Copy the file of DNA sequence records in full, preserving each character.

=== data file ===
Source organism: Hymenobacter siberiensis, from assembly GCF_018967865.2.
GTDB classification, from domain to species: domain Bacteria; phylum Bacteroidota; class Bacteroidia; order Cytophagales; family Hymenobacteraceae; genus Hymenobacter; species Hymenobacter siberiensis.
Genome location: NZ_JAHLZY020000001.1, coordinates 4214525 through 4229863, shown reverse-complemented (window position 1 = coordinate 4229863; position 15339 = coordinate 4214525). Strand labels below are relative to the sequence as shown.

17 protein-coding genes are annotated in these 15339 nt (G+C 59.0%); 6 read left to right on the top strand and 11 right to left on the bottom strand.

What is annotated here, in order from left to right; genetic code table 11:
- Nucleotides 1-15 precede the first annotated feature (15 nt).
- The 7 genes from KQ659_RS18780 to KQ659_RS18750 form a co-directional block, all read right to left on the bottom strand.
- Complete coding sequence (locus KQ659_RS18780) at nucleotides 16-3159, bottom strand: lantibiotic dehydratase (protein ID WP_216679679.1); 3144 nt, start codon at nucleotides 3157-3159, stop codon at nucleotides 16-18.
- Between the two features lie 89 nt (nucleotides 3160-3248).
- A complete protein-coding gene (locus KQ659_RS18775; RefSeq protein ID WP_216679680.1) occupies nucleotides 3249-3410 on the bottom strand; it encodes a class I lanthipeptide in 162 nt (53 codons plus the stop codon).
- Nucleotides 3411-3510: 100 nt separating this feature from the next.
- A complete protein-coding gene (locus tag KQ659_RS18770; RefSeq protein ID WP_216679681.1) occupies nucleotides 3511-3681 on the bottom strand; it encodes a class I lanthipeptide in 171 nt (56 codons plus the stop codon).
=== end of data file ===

Source organism: Hymenobacter siberiensis, from assembly GCF_018967865.2.
GTDB classification, from domain to species: domain Bacteria; phylum Bacteroidota; class Bacteroidia; order Cytophagales; family Hymenobacteraceae; genus Hymenobacter; species Hymenobacter siberiensis.
Genome location: NZ_JAHLZY020000001.1, coordinates 4214525 through 4229863, shown reverse-complemented (window position 1 = coordinate 4229863; position 15339 = coordinate 4214525). Strand labels below are relative to the sequence as shown.

17 protein-coding genes are annotated in these 15339 nt (G+C 59.0%); 6 read left to right on the top strand and 11 right to left on the bottom strand.

What is annotated here, in order from left to right; genetic code table 11:
- Nucleotides 1-15 precede the first annotated feature (15 nt).
- The 7 genes from KQ659_RS18780 to KQ659_RS18750 form a co-directional block, all read right to left on the bottom strand.
- Complete coding sequence (locus KQ659_RS18780) at nucleotides 16-3159, bottom strand: lantibiotic dehydratase (protein ID WP_216679679.1); 3144 nt, start codon at nucleotides 3157-3159, stop codon at nucleotides 16-18.
- Between the two features lie 89 nt (nucleotides 3160-3248).
- A complete protein-coding gene (locus KQ659_RS18775; RefSeq protein ID WP_216679680.1) occupies nucleotides 3249-3410 on the bottom strand; it encodes a class I lanthipeptide in 162 nt (53 codons plus the stop codon).
- Nucleotides 3411-3510: 100 nt separating this feature from the next.
- A complete protein-coding gene (locus tag KQ659_RS18770; RefSeq protein ID WP_216679681.1) occupies nucleotides 3511-3681 on the bottom strand; it encodes a class I lanthipeptide in 171 nt (56 codons plus the stop codon).